One of my favorite reading passages (in any subject) is the opening to Joe Armstrong’s chapter on concurrency from his first-edition Erlang book. The argument is made that we live in a concurrent world. As hackers, let’s embrace it. It’s a beautiful stanza.
However, after programming Erlang for some time, and thinking differently because of it, I’ve come to realize that most things we do in this concurrent world are indeed sequential.
I submit that although we live in a concurrent world, we as individuals are quite the sequential robots. We are terrible at multi-tasking & this makes thinking concurrently quite unnatural. I think that’s what makes Erlang so challenging, and by that token, rewarding.
The lion’s share of my daily activities are sequential in nature. By the time I open my laptop to code some Erlang, my brain has been reset back to thinking in step-wise terms.
Let’s examine a life-task to be certain.
In brushing one’s teeth, we take out the brush & paste, remove the cap from the paste, apply paste to the brush, turn on the water & start scrubbing teeth in small circles. We rinse the brush, put the cap back on the paste, & put the items back where we got them.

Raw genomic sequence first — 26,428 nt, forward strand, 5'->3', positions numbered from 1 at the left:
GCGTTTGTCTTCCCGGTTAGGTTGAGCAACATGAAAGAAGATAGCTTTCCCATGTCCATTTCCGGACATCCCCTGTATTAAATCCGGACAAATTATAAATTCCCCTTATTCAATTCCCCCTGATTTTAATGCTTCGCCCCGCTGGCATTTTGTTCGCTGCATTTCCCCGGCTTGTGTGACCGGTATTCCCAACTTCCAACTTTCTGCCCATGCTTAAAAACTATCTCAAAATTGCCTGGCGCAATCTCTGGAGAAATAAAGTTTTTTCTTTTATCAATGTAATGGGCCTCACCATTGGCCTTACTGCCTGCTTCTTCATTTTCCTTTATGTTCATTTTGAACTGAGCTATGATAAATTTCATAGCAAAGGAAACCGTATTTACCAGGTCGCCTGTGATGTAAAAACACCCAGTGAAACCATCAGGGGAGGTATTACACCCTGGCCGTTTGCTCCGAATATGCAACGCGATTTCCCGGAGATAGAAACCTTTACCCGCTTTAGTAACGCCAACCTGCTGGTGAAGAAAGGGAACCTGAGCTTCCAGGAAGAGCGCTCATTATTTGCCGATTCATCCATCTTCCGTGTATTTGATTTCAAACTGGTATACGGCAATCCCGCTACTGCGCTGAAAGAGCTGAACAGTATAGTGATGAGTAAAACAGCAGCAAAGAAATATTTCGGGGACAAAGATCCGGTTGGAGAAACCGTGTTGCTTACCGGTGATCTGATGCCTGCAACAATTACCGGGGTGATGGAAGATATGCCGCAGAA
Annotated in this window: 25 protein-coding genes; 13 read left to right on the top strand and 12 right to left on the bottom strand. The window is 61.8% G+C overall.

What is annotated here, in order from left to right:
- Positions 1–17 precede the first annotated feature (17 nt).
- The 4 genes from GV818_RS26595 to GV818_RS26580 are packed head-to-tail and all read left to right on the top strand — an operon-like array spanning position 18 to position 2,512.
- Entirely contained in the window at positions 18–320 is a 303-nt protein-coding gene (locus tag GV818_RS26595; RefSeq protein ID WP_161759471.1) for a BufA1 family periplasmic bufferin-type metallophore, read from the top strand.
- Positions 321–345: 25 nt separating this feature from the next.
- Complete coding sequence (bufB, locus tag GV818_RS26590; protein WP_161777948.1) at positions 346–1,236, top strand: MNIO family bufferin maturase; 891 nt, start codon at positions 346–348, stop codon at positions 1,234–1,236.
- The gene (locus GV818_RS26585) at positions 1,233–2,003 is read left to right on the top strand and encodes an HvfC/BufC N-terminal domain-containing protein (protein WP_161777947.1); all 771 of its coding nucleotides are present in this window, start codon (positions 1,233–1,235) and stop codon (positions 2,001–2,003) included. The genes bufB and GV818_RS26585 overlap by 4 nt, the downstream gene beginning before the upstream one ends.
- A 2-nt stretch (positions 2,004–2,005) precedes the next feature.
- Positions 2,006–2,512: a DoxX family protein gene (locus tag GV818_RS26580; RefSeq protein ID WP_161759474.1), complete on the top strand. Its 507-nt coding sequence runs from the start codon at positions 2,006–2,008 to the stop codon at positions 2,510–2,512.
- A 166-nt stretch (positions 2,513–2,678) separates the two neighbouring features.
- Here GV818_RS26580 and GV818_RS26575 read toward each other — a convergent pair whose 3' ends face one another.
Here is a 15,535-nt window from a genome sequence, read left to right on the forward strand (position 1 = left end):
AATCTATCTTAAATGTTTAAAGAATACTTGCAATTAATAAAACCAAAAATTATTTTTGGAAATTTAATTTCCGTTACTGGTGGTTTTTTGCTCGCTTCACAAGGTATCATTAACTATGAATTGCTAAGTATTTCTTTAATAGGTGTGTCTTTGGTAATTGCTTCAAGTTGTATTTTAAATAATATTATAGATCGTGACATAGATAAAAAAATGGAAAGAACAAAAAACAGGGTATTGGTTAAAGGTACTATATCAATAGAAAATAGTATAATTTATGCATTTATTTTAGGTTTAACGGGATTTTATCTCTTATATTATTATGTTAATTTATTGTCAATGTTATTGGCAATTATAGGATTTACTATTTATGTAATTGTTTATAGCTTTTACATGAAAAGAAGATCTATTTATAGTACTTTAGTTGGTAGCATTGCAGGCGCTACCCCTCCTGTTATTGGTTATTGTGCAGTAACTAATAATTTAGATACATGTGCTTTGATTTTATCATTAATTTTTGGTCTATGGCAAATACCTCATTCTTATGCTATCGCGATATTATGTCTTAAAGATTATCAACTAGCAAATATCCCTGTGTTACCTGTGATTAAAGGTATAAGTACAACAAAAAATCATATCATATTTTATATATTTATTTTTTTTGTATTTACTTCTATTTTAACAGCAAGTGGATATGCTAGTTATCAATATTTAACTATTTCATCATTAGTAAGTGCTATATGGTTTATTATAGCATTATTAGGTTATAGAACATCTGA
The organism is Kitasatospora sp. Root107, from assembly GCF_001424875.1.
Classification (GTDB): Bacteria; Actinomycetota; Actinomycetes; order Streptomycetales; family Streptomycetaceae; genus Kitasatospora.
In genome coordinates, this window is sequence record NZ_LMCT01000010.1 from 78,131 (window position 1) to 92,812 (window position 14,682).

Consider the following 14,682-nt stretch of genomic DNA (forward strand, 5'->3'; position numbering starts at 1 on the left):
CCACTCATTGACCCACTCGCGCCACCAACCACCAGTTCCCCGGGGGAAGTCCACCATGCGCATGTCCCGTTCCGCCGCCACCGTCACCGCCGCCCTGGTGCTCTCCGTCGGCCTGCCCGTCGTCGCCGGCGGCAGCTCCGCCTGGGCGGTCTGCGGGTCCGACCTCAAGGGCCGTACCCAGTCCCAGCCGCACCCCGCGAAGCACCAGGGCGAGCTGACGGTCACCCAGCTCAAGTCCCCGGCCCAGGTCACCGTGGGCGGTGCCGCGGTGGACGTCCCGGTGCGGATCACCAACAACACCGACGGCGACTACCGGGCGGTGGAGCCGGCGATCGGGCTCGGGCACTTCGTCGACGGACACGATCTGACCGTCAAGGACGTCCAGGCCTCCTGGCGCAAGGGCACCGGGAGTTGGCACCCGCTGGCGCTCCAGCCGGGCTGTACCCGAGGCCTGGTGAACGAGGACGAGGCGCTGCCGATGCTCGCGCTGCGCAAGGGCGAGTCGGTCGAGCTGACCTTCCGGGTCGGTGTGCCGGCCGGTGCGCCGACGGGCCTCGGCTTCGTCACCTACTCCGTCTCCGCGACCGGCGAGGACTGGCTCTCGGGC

There is nothing to parallelize here, and we get accustomed to dealing with such step-wise tasks as they fill our days, despite the fact that when we walk out the door in the morning, a zillion Rube Goldberg machines are in action all around us.
I was at an Erlang meet-up in the Bay Area recently. Francesco Cesarini was speaking about his new book. At one point, he said something which caught me off-guard: after a while, one starts to code concurrently on the first-pass. I thought that was remarkable! Is it indeed the case that veteran Erlangers are able to do this?
Despite my best efforts, parallelizing Erlang code occurs in the refactoring stage. I guess there is no shame in admitting that. For me, thinking in parallel terms takes an intellectual leap every time I sit down with Erlang. But considering the sequentiality of our days, this makes sense.